> Having a permission as well isn't a bad idea, though. So if that's easier to
> implement then we can start there.

If the previous idea is sane, we should rather do it at not add a new permission imho.
(In reply to Jonas Sicking (:sicking) from comment #17)
> This shouldn't really be a permission. We should only expose the keyboard
> object in the app which is instantiated as the keyboard app. And in the
> parent process we should only be listening to messages from that app.

This sounds a lot like what having a keyboard permission on the keyboard (and system as per Fabrice explanation) app would do: Only the app insantiated as the keyboard app (which has the permission) would have visibility of the keyboard object/can use the keyboard object. And the parent process only accepts messages from apps that have that permission.

And using the permission has the advantages that all the mechanisms are in place already (and that makes the patch/change smaller) and that it's more homogeneous with how the rest of the system works. We don't have a special case for the dial app to use the ability to dial, or for the SMS app to use the SMS capability. We just have permissions for capabilities. And acting on behalf of the user (which is what a virtual keyboard does) is one of such capabilities.
Comment on attachment 712060 [details] [diff] [review]
gecko patch v2

Review of attachment 712060 [details] [diff] [review]:
-----------------------------------------------------------------

I tried this and it seems to work correctly. The exploit doesn't work anymore and the selects work correctly.
Attachment #712060 - Flags: feedback?(amac) → feedback+
Attached patch Gecko patch v3 (obsolete) — Splinter Review
This patch removes the need to add explicit permissions to the system and keyboard app, but checks the appIds instead.

To protect from compromised content processes, we check in the parent for the "keyboard" permission that we only set for the system and keyboard apps.
Attachment #712060 - Attachment is obsolete: true
Attachment #713309 - Flags: review?(21)
Attachment #713309 - Flags: feedback?(amac)
Attached patch Gaia Patch v2 (obsolete) — Splinter Review
Gaia patch needed for the gecko patch v3 to work.
Attachment #711697 - Attachment is obsolete: true
Attachment #713311 - Flags: review?(21)
Comment on attachment 713309 [details] [diff] [review]
Gecko patch v3

Review of attachment 713309 [details] [diff] [review]:
-----------------------------------------------------------------

I'm pretty sure this will work... but it's plain ugly. Frankly, once we have a permission framework in place I don't understand why we're using hardcoded exceptions. The 'permissions' permission is only used by the Settings app currently, but we didn't add a hardcoded check for that, we just added a new permission as it should be.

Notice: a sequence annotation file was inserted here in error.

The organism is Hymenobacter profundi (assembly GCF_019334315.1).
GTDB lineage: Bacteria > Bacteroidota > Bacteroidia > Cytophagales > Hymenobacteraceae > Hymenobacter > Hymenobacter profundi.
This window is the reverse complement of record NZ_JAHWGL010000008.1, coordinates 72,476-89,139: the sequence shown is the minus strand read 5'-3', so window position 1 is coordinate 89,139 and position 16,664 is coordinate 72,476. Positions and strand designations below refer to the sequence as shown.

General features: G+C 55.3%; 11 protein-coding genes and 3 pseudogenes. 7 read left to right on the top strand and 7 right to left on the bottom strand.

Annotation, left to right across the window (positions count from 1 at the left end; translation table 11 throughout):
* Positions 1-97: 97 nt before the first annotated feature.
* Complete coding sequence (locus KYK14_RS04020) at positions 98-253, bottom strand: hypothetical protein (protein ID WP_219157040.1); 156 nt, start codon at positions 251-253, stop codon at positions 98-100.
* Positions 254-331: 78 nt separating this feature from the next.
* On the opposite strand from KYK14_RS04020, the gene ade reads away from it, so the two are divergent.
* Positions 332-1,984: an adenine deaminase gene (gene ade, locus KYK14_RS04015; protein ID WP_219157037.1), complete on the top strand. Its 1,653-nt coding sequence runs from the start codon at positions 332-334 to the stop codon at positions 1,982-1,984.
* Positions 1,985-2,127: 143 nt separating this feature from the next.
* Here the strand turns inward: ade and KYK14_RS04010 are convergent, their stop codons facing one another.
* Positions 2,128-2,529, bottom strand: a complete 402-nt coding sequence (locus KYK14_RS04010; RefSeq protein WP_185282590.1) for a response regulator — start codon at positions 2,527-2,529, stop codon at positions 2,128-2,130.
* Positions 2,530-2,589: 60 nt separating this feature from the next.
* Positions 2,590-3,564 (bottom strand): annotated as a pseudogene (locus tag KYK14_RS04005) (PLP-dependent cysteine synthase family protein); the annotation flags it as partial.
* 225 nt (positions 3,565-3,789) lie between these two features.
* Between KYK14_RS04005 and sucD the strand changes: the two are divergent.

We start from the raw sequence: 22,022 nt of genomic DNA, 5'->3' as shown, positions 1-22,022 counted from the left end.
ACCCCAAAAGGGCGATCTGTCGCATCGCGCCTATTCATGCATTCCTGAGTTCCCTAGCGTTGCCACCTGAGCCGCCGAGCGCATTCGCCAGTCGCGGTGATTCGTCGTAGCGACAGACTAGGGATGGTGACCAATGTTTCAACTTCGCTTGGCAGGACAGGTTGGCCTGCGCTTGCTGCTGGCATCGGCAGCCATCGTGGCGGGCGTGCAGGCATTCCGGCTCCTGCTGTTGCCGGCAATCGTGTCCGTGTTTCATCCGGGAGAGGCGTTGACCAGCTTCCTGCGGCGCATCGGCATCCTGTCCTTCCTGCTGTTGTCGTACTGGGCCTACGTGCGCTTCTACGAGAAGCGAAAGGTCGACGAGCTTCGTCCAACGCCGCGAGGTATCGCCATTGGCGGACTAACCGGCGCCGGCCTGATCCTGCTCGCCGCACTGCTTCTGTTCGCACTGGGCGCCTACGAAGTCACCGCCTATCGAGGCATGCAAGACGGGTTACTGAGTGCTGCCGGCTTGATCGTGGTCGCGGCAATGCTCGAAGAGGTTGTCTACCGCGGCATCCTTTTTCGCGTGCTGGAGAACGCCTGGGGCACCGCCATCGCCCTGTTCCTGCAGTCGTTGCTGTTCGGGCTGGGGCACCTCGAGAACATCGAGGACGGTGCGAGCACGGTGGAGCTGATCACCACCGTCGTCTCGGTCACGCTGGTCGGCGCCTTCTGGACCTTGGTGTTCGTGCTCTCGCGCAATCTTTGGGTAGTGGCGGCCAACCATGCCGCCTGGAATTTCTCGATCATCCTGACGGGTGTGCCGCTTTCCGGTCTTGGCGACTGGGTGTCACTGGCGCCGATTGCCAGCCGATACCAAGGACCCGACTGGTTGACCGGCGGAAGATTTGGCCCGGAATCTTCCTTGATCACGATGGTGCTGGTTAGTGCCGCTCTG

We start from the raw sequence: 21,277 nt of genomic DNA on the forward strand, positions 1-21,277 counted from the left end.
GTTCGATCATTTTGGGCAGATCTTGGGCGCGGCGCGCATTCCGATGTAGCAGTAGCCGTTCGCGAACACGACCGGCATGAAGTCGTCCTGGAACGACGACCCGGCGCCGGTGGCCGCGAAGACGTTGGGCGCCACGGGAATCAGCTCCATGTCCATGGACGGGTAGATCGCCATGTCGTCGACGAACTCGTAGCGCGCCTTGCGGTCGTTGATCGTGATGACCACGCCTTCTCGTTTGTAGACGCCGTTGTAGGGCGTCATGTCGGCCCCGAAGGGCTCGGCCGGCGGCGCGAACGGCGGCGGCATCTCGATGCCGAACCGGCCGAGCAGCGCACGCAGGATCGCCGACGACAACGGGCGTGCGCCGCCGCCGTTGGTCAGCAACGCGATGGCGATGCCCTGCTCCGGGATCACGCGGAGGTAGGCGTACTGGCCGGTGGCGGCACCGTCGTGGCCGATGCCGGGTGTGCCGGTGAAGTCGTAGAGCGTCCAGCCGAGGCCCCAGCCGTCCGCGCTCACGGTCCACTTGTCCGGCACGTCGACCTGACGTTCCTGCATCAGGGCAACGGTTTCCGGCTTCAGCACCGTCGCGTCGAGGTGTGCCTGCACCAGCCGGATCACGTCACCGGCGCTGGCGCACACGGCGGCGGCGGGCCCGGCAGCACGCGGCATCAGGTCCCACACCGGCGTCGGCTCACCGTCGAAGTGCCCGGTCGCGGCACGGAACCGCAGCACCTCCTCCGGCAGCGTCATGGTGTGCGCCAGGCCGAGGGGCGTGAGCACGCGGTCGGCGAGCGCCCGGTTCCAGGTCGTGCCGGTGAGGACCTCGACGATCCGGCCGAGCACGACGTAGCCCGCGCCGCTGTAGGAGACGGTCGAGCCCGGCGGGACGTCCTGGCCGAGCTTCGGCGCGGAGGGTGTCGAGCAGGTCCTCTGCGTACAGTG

In any case, that's my opinion. Going to need-info Lucas on this, since he's the responsible of all things security to get his input.
Attachment #713309 - Flags: feedback?(amac) → feedback-
Please, Lucas, can you pipe in about the need or not to have an explicit permission for the keyboard API instead of hardcoding the apps that can use it?
Flags: needinfo?(ladamski)
Comment on attachment 713311 [details] [diff] [review]
Gaia Patch v2

Review of attachment 713311 [details] [diff] [review]:
-----------------------------------------------------------------

r+ with the value applied to keyboard_manager.js.

::: build/preferences.js
@@ +13,5 @@
>      homescreen += "/index.html";
>  }
>  prefs.push(["browser.homescreenURL", homescreen]);
> +prefs.push(["keyboard.manifestURL", KEYBOARD + (GAIA_PORT ? GAIA_PORT : '') +
> +                                    "/manifest.webapp"]);

You also want to use that in apps/system/js/keyboard_manager.js
Attachment #713311 - Flags: review?(21) → review+
Comment on attachment 713309 [details] [diff] [review]
Gecko patch v3

Review of attachment 713309 [details] [diff] [review]:
-----------------------------------------------------------------

Are the changes to Keyboard.jsm really needed?

::: b2g/components/MozKeyboard.js
@@ +62,5 @@
> +      dump("No permission to use the keyboard API for " +
> +           principal.origin + "\n");
> +      return null;
> +    }
> +

Another way would have been to return null if we are in a content process. System, Browser and Keyboard are in-process and they should be the only one.

::: dom/apps/src/PermissionsTable.jsm
@@ +259,5 @@
>                             "open-remote-window": {
>                               app: DENY_ACTION,
>                               privileged: DENY_ACTION,
>                               certified: ALLOW_ACTION
> +                           }

You don't need the change to this file.
Attachment #713309 - Flags: review?(21)
I agree with Fabrice that this really should be a permission, but given where we are for 1.0 the hardcoded approach is tolerable.
Flags: needinfo?(ladamski)
(In reply to Lucas Adamski from comment #27)
> I agree with Fabrice that this really should be a permission, but given